A further disadvantage of steel wires used for printing is that in order to print sufficiently large elements of the matrix, the entire cross section of the wire must be used, and hence the wire must be surface-ground at its printing end and necessarily therefor has sharp edges. This, in turn, leads to adherence of the printing element either to the paper to be printed or to the printing ribbon during operation which, as the printing head is moved laterally, causes the wire to bend and this introduces the problems of increasing friction and wear of the forward guiding mechanisms and can lead to a deformation of the wires because of their relatively low resistance to bending.
Thus, this cross section is a further disadvantage of the known constructions. To limit this disadvantage, attempts have been made to limit the lateral movement of the printing element so that at the moment of impact of the printing elements or wires with the paper or ribbon, the lateral velocity of the head is zero or close to zero. However, the attempts to minimize this problem have required an additional mechanism and of course this increases the weight of the total printing mechanism and is a source of possible additional malfunctions.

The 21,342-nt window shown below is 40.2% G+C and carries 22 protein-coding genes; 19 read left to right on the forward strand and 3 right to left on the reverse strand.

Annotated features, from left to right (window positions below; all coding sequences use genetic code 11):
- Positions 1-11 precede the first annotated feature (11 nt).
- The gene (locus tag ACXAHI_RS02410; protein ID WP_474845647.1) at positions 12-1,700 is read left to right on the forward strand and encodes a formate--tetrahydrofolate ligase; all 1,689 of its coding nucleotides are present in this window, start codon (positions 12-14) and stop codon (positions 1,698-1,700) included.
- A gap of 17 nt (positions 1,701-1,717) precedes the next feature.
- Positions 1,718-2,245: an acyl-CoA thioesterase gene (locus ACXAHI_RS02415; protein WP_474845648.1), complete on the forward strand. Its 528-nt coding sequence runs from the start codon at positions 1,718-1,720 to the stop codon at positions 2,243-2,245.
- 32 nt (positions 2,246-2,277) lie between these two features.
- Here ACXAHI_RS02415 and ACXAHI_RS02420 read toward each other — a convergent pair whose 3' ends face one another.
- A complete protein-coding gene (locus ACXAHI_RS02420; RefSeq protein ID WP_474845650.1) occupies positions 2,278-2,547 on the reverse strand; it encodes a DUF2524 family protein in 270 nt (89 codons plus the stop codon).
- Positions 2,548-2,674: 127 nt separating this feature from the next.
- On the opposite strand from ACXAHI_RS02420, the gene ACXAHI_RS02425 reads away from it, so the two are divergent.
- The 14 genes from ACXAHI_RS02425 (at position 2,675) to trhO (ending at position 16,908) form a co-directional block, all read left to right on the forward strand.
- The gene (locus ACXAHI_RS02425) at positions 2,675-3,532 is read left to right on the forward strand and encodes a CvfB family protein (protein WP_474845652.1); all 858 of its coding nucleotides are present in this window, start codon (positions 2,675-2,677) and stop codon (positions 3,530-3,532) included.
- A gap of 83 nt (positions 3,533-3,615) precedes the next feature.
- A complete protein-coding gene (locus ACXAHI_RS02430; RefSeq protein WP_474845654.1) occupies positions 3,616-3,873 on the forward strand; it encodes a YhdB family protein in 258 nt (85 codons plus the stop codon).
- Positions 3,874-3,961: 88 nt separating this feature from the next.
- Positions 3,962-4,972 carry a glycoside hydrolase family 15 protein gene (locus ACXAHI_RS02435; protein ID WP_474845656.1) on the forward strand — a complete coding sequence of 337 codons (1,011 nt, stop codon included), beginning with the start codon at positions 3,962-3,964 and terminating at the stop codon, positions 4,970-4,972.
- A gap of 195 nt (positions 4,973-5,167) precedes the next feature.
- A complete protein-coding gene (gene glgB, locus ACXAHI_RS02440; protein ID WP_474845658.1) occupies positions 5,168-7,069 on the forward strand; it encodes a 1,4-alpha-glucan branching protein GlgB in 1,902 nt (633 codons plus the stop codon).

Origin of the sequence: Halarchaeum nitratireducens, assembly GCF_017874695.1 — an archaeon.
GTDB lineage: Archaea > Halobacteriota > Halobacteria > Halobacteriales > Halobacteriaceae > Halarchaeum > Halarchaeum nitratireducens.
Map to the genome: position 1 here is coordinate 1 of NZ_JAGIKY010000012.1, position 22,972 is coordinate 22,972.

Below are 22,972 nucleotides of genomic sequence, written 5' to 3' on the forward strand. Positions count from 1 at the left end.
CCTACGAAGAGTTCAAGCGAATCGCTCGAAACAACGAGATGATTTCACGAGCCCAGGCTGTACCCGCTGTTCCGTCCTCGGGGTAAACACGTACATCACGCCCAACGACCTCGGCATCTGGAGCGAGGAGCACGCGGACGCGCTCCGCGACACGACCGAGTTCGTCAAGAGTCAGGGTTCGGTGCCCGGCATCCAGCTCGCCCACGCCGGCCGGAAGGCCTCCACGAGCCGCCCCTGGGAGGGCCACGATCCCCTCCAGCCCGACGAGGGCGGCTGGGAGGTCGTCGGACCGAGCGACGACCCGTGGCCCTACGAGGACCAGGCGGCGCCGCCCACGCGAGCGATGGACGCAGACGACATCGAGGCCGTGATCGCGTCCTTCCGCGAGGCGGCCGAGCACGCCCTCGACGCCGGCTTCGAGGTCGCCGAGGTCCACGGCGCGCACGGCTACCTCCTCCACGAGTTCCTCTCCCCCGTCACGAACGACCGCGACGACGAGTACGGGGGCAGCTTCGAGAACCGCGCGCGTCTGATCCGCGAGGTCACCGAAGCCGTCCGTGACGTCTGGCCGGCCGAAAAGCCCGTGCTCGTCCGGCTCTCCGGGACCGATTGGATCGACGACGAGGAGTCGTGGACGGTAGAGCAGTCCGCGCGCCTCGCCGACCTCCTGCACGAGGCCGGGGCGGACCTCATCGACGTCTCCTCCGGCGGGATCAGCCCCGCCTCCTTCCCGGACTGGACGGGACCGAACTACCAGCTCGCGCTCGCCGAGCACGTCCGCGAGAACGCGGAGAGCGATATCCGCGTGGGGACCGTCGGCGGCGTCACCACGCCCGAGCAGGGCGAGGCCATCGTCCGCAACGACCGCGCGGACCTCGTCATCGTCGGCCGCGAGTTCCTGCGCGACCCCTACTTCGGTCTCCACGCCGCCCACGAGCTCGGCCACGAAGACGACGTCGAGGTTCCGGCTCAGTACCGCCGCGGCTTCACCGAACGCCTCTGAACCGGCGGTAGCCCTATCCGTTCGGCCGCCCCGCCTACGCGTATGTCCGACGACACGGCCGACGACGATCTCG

It has also been proposed to avoid bending of the wires in printing heads printing a complete character at a time, and this is accomplished by feeding all printing wires through all driving elements but such a sequential arrangement of thirty-five or fifty-five driving elements is hardly practical in view of its resultant length and in any event the other disadvantages of this construction remain.
Printing heads having a matrix of elements to print each character have an electrical connection between the driving elements and the supply in the form of a flexible electrical cable tied to the printing head, or in the form of a prong attached to the printing head. The flexible cable suffers from the disadvantage that whenever the printing head is replaced because of wear, the cables must also be replaced. On the other hand, the version using prongs has the disadvantage that a change of printing heads is made difficult due to the large attachment force exerted between the prongs and the jacks to which each prong is attached.